Miami

View of “Vaughn Spann,” 2019. Foreground: Who shall be held accountable?, 2019. Background: Lost in the cosmos of black bodies (we love you, we will always remember you), 2019.

View of “Vaughn Spann,” 2019. Foreground: Who shall be held accountable?, 2019. Background: Lost in the cosmos of black bodies (we love you, we will always remember you), 2019.

Vaughn Spann

David Castillo Gallery

Vaughn Spann’s “Now I Lay Me Down to Sleep” is a two-part arrangement: two series and one suite of works are on view at David Castillo Gallery, and three pieces are installed at the Miami River Armory, an enormous former hangar. The artist’s first foray into sculpture produced hulking monuments; in such a large space, they look spare and purposeful. For the young painter, a Yale graduate who had once intended to study science, this is a good thing: Assemblages of his work have been mistaken, he has said, for group shows. He veers between dense abstraction and figuration—and these days between two and three dimensions—with pleasure.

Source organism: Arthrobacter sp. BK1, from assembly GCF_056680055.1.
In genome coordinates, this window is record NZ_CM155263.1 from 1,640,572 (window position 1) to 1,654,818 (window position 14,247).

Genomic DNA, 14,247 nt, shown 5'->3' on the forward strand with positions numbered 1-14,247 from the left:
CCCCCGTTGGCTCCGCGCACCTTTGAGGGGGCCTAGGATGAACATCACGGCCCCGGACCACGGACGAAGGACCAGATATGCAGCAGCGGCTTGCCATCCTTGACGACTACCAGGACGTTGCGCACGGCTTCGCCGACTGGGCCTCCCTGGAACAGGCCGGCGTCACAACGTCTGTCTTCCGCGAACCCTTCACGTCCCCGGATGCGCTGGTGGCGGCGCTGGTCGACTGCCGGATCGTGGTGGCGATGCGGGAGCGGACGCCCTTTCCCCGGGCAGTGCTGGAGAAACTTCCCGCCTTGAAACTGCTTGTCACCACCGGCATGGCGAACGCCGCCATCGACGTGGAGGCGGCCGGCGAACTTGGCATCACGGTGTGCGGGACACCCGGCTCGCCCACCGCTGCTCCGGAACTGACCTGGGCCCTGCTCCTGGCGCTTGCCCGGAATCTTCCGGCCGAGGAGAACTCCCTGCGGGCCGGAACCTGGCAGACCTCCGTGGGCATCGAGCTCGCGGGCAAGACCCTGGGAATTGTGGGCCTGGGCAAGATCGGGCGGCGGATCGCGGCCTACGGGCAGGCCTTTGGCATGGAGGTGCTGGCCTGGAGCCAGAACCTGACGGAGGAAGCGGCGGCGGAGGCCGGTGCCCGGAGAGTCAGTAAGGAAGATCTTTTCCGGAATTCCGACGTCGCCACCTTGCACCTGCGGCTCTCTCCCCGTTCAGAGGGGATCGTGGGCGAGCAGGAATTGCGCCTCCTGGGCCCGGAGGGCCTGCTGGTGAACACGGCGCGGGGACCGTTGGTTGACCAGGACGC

The exhibition takes its title from the children’s bedtime prayer (“If I should die before I wake / I pray the Lord my soul to take”), in which sleep is tenuous and life is fragile. When I spoke briefly to Spann, who is a husband and father, he described the

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